Planters and yeoman farmers suc-ceeded by forming a leadership based on a common interest in theprotection of property and by bringing several constituencies tobear on public issues. In so saying,the president implied that the Union superseded any constitutionalcompromise over slavery. The ordinance required that a certain number of sol-diers be enrolled in each new district. Whatever the case, a certain slave preacher livingin Bertie County across the river from Plymouth, Dr. Stanly and his party based their appeal toplanters and yeoman farmers on the protection of property. Worse, it offered local unionists a public forum inwhich to air their views and from which to build a political con-stituency behind their position. Evidently, there was no arrestwarrant.
In the planter's view, power hadbeen produced in North Carolina since the Revolution by meansof a constitutional compromise. But the real war for most Washington County residents took placeat home, literally on every person's doorstep. Confederate soldiers from the county desertedin droves; later they hid in the swamps to avoid conscription offi-cers. To planters,their slaves now seemed remote, almost cold and calculating. He assigned to Peter the emotions that aslave ought to feel in such a situation.
Democrats debated among themselves how best to preserve it,within or without the Union. Meanwhile, William Pettigrew inadvertently aided Latham's ef-forts by accepting the support of local Democrats. By their actions, theslaves who remained at home demonstrated that they understoodthe fundamental workings and weaknesses of their masters' power. He managed to hire a few out to the North CarolinaRailroad's repair facilities in Company Shops, not far from Hills-boro in Orange County. Washing-ton County's magistrates began their campaign of judicial repres-sion immediately. In addition, poor white men cut cypress shingleson these lands for sale in the Northern states on contract to Col-lins. To put such doubts to rest, Pettigrew resolved to remainindefinitely on the plantation.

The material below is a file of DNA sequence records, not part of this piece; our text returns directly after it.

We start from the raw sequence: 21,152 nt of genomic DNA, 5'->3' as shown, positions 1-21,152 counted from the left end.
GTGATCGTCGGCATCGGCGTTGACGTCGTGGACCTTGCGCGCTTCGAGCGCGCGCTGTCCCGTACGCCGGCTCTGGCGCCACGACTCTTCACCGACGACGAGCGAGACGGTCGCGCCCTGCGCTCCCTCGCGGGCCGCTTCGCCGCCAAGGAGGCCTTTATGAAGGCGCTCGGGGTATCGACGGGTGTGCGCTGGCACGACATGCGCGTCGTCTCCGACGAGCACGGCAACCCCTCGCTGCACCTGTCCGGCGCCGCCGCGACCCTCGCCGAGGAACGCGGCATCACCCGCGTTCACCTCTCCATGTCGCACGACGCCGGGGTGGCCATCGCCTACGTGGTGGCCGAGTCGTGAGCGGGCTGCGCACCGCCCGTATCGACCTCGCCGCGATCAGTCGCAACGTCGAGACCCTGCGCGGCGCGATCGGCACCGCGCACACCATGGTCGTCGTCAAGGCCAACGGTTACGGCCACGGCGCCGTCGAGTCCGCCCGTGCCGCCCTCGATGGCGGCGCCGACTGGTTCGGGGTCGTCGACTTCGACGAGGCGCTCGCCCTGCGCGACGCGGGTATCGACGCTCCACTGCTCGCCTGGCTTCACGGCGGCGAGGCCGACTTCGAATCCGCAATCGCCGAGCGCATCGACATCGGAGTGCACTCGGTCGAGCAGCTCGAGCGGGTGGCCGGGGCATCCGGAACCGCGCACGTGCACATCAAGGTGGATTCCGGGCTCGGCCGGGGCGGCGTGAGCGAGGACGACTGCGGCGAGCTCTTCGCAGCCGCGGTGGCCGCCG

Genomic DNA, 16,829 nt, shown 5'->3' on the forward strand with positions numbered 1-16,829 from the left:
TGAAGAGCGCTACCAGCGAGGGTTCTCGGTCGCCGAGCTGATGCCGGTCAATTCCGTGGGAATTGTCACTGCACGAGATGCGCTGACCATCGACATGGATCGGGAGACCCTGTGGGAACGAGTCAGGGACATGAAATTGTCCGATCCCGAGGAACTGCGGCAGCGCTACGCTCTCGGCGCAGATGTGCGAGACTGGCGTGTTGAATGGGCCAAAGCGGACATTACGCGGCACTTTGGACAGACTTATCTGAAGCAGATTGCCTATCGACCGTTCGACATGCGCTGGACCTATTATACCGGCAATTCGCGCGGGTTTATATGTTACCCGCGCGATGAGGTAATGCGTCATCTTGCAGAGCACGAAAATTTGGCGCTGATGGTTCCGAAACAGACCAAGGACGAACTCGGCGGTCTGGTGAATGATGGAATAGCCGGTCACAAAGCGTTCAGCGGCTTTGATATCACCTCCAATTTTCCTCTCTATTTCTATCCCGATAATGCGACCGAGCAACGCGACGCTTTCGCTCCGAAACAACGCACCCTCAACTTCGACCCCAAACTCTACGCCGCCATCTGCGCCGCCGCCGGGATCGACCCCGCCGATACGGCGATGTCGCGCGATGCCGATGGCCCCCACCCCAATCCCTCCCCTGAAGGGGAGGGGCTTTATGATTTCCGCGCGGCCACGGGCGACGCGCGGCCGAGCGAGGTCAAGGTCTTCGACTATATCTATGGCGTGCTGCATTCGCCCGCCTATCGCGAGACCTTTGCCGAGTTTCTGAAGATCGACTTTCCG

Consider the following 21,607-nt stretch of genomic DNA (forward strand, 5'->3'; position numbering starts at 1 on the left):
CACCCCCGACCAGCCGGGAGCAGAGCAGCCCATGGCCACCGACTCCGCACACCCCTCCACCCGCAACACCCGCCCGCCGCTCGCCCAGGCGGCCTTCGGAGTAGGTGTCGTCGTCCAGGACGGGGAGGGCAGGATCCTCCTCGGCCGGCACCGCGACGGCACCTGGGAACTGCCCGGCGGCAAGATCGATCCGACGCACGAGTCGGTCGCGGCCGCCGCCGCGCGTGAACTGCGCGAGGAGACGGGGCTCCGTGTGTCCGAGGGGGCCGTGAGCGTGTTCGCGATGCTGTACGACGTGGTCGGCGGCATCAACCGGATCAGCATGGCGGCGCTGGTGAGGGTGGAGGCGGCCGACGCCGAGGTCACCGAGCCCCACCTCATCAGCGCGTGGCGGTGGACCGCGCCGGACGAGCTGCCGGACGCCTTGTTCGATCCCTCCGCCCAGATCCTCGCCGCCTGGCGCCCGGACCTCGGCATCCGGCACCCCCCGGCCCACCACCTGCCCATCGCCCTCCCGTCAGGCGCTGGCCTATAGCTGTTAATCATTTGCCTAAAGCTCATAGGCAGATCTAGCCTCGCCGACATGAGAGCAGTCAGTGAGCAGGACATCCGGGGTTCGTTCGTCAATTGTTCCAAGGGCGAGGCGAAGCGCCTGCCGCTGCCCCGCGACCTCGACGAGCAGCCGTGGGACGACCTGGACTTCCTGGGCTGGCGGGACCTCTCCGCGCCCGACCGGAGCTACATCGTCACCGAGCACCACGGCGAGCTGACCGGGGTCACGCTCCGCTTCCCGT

They searched high and low for ascapegoat and found one close at hand in C. Some, like Henry, ran away to the swamps, some-times for years at a time, and formed maroon communities thatbecame occasional sanctuaries for the county's slaves. In January, as the Burnsideexpedition approached North Carolina's Outer Banks, that wasabout to change. Mary Jane decided early to see just what kind of master shehad been assigned. Local planters couldcount on roughly three hundred men to support the Confederacy,about the number from Washington County who would join theConfederate army over the next four years.
Caveness is a case in point. It, after all, met without theapproval of North Carolina's voters and never submitted the arti-cles of secession to a plebiscite. Petigru, a much abused anti-seces-sionist, and a cousin lived. Other Washington County planters, meanwhile, appealed di-rectly to the Confederate government. The inlet formed a break in North Carolina's Outer Banksabout eighty miles southeast of Washington County, and it pro-vided the only deep-water passage between the Albemarle Soundand the Atlantic Ocean. One hundred dollarsof that amount went to pay the Confederate troopers.
Ambroseput up no fight, but he did plead for his life, arguing that he hadnot caused the conflict now underway in Washington County. What did the challenge to Petti-grew mean? In Washington County,these conflicting views became joined in a struggle between yeomenand planters for political dominance. The planter and his slaves arrivedat their destination on March 15, after a nine-day journey. There, confined at night to wooden stockades, theslaves built a seven-mile-long canal that connected the lake withthe Scuppernong River. In the past, this had notbeen a conflict among equals, as Charles Pettigrew dramaticallydemonstrated earlier; it resulted in no contract based on mutualbenefit and unfettered consent. This would be a rich man's warand a poor man's fight, but it would not be a war between the richand poor.
They have fo-cused on affairs of state, on the words and actions of generals andpoliticians; theirs are stories of legislation and massive battles, ofconstitutional difficulties, and of strategy and tactics. Samuel Newberry thought he knew. Pettigrew pointed to Lin-coln's call for seventy-five thousand troops, which he took as proofof the Republicans' desire to rule the country by force and withoutpopular support. Yet, Charles Latham and hisunionist supporters had wrought nothing permanent. The planter neglected to men-tion the possibility of war. Davis had come to him the night before with reportsof Henry Ambrose's unionist talk.